The Dilemma of Choice

Recently, there has been this one particular Twitter handle that’s caught my attention and made me laugh on several occasions.  It’s called @FirstWorldPains and if you’re not familiar, check out some of the tweets.  You’ll see what I mean.

I’ve been a little out of sorts lately, more than usual, and coasting through weeks and months and maybe even the whole year.  Kinda like a nomad, just wandering through life without a destination.  This is atypical of the person I know myself to be.  But I have become like this.  I haven’t decided whether or not this is a good thing.  Once in a blue moon, I’ll play the “what if” game and I’ll wonder what my life would’ve been like if my family had stayed in South Korea.  What I would’ve been, where I would’ve lived, what I would’ve been doing.  My conclusions are drastically different than my current situation.  I probably would’ve gone the academic route, perhaps become a teacher.  Would’ve played the piano at church and met a nice young man and be married with a kid by now.  Doubt I would’ve done the whole accounting thing.  Probably never would’ve started singing or written any music.  Or even thought about the possibility of pursuing music as a career.  But, I probably would’ve been content.  Maybe even happy.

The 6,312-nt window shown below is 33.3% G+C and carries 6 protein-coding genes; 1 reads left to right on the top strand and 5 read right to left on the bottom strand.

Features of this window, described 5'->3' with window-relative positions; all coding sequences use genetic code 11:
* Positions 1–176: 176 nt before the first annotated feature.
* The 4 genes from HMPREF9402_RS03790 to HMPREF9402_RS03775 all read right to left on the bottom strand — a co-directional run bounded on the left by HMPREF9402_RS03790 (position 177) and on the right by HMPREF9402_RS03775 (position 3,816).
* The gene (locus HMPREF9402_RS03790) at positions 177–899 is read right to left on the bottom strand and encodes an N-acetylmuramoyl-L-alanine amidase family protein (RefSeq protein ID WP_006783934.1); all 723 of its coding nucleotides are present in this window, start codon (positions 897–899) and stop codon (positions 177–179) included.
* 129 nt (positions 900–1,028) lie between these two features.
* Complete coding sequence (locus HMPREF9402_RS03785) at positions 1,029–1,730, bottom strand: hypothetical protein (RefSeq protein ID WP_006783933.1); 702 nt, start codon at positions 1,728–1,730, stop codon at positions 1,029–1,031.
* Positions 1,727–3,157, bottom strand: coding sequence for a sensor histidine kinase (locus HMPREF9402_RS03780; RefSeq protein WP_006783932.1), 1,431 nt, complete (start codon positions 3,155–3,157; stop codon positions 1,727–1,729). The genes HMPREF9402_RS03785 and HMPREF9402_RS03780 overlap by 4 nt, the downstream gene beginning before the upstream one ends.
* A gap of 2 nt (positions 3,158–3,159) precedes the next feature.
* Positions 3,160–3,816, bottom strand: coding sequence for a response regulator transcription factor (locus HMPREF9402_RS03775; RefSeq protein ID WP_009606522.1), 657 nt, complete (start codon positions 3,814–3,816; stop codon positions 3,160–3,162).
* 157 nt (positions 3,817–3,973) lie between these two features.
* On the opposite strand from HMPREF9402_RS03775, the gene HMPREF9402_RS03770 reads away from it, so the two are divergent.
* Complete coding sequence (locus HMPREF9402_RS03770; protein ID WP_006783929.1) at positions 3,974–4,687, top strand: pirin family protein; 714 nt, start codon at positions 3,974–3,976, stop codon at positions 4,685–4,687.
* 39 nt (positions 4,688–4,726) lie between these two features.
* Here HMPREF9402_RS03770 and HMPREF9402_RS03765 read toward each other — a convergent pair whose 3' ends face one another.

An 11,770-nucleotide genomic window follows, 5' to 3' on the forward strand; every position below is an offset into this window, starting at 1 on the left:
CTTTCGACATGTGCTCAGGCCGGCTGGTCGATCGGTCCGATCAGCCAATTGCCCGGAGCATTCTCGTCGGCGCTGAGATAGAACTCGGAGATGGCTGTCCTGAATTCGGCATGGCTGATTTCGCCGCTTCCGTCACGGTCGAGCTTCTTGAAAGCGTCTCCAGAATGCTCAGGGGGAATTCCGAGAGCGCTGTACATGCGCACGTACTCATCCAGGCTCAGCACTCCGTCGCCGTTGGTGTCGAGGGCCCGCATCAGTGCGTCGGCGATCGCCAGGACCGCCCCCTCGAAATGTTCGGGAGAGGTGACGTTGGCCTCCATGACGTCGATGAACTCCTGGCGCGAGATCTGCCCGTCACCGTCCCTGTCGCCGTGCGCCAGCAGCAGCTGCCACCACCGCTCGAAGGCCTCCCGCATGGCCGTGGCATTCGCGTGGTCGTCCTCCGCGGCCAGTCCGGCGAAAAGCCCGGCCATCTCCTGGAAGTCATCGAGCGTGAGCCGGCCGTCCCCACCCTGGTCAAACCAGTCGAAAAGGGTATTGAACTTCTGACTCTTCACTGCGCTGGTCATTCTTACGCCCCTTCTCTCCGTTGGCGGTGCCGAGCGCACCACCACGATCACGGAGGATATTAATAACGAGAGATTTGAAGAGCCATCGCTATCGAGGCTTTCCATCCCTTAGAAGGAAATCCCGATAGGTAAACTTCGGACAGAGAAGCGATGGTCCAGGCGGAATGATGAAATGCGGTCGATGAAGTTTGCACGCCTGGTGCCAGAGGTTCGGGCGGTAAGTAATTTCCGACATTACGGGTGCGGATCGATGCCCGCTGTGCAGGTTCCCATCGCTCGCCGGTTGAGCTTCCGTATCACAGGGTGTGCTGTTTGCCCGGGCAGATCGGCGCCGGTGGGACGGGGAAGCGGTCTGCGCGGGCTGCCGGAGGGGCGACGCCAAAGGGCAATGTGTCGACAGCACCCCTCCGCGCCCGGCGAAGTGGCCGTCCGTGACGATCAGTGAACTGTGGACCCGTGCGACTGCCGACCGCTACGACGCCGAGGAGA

I’m not saying I’m not content and unhappy now.  But I’m not saying that I am, either.  I just don’t know.  I’m not sure if I’m content and I’m not sure if I’m happy.  Everything in my life points to the fact that I should be very content and I should be very happy, but if those conditions relate to some sort of feeling, I’m not feeling them much.  So I basically conclude that I am not content and I am not happy.  And this is my First World Pain.  Or what I now call, my Dilemma of Choice.

I grew up infused with a mixture of Korean and American values.  The latter told me that I could dream, as big as I wanted.  It also told me that I have a choice in life.  A choice to work hard and have everything I could ever want.  The former said the same thing but it also informed me of the “better” choice.  I grew up with this tension and still grapple with it as an adult.  Which value system is right?  Which one is better?  For every dream realized, there are probably twice as many (if not many, many more) unrealized ones.  But if I did not know that I could dream, is that a better life?  Would I be happier?  I’m not sure that there is a correct answer to such questions.  But these types of meanderings keep me up late into the night and they will not let me be.

My inability to just let life be because I think I will be happier if I had this or was that or whatever – this is my dilemma of choice.  I think this dilemma goes away if happiness is not relative.  So far, I tend to think a person could be more happy or less happy as a general state of being conditional upon circumstance.  However, if happiness is an absolute state of being not based on certain criteria, then maybe I wouldn’t be so unhappy about the fact that I’m not happy. (How’s that for a FWP.)

Maybe I’m focusing way too much on happiness.

After all, I don’t really care all that much about being happy.

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